The European Commission on Friday took a swipe at U.S. oversight of the Internet but offered no concrete alternatives, in advance of an international summit on how the Internet should be run.
A U.N. report has proposed a multinational approach as a more democratic and clearer way of running the Internet.
The controversy centers around the Internet Corporation for Assigned Names and Numbers, a California-based non-profit company set up in 1998.
ICANN doles out Internet suffixes such as the familiar .com, country suffixes such as .uk, and newer suffixes such as .tv, .biz or .eu. It authorizes changes to the “root zone file,” which matches those domains with numerical addresses.
The U.S. Commerce Department has ultimate control of the root zone file, and Washington made clear recently it intends to maintain that role.
The U.S. Commerce Department was expected to surrender its control of ICANN, but said in July it would “maintain its historic role in authorizing changes or modifications to the authoritative root zone file.”
Europe cries 'foul'
Europe cried “foul,” arguing Washington changed the rules of the game and plans to keep permanent control of the system.
“There was an agreement that the Department of Commerce control would be phased out but this summer the United States announced they would maintain this oversight function,” a Commission official said.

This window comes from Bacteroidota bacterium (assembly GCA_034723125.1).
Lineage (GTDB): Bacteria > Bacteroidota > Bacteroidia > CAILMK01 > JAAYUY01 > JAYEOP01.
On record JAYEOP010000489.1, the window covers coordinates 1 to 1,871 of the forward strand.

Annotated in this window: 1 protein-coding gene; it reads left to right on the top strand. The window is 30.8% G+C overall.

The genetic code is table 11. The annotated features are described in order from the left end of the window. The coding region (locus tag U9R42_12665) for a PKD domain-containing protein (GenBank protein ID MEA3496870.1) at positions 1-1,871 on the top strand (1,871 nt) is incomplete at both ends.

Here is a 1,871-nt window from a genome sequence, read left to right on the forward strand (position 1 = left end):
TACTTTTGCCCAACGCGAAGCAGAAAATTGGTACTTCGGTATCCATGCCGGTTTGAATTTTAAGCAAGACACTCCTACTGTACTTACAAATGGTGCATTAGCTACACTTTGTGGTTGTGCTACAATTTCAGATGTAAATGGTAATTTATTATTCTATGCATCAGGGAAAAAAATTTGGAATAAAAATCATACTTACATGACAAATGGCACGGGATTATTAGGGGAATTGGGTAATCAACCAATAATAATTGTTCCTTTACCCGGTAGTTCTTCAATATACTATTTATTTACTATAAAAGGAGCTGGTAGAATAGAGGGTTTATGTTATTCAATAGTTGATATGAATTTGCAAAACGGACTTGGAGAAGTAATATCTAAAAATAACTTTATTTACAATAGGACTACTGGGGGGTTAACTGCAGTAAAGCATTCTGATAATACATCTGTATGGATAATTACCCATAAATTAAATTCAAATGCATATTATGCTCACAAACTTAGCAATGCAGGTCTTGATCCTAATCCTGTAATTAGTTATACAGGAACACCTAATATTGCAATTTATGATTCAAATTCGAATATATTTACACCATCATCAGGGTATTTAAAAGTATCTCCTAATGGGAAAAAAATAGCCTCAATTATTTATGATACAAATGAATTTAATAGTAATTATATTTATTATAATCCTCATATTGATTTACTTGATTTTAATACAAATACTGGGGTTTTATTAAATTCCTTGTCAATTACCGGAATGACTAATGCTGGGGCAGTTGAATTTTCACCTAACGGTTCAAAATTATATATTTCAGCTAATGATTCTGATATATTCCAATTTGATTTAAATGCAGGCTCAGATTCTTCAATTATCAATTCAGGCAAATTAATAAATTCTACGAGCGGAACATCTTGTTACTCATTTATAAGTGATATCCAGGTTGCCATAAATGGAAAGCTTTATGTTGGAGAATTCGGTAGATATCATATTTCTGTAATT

A second European official added: “We just say this needs to be addressed in a more co-operative way ... under public policy principles.”
Both officials asked not to be identified.
The European Union will try to reach agreement at the World Summit on the Information Society in Tunis on Wednesday and Thursday. But the United States has said it will not agree to any changes.
As matters stand, for example, if a country wants to change some aspects of its national top level domain, such as .nl for the Netherlands, that decision must be approved first by ICANN and then by a Commerce Department official.
The European Commission wants to take the Commerce Department out of the loop, but it is vague about what should replace that.
Pressed, European Commission officials referred reporters to its principles, which say that “the role of governments ... should be mainly focused on principle issues of public policy, excluding any involvement in the day-to-day operations.”
But to American ears that sounds like replacing what they call the “light touch” of American Internet regulation with potential interference from upwards of 200 countries.
“We don’t really see how an organization can have oversight and final veto control and not have an impact on day-to-day activities,” said David McGuire of the non-government Center for Democracy and Technology in Washington, D.C.
“We don’t think it’s optimal for any government to be directly involved in the oversight management,” of ICANN.
He said the U.S. government has never reversed an ICANN decision and eventually the organization should stand on its own two feet.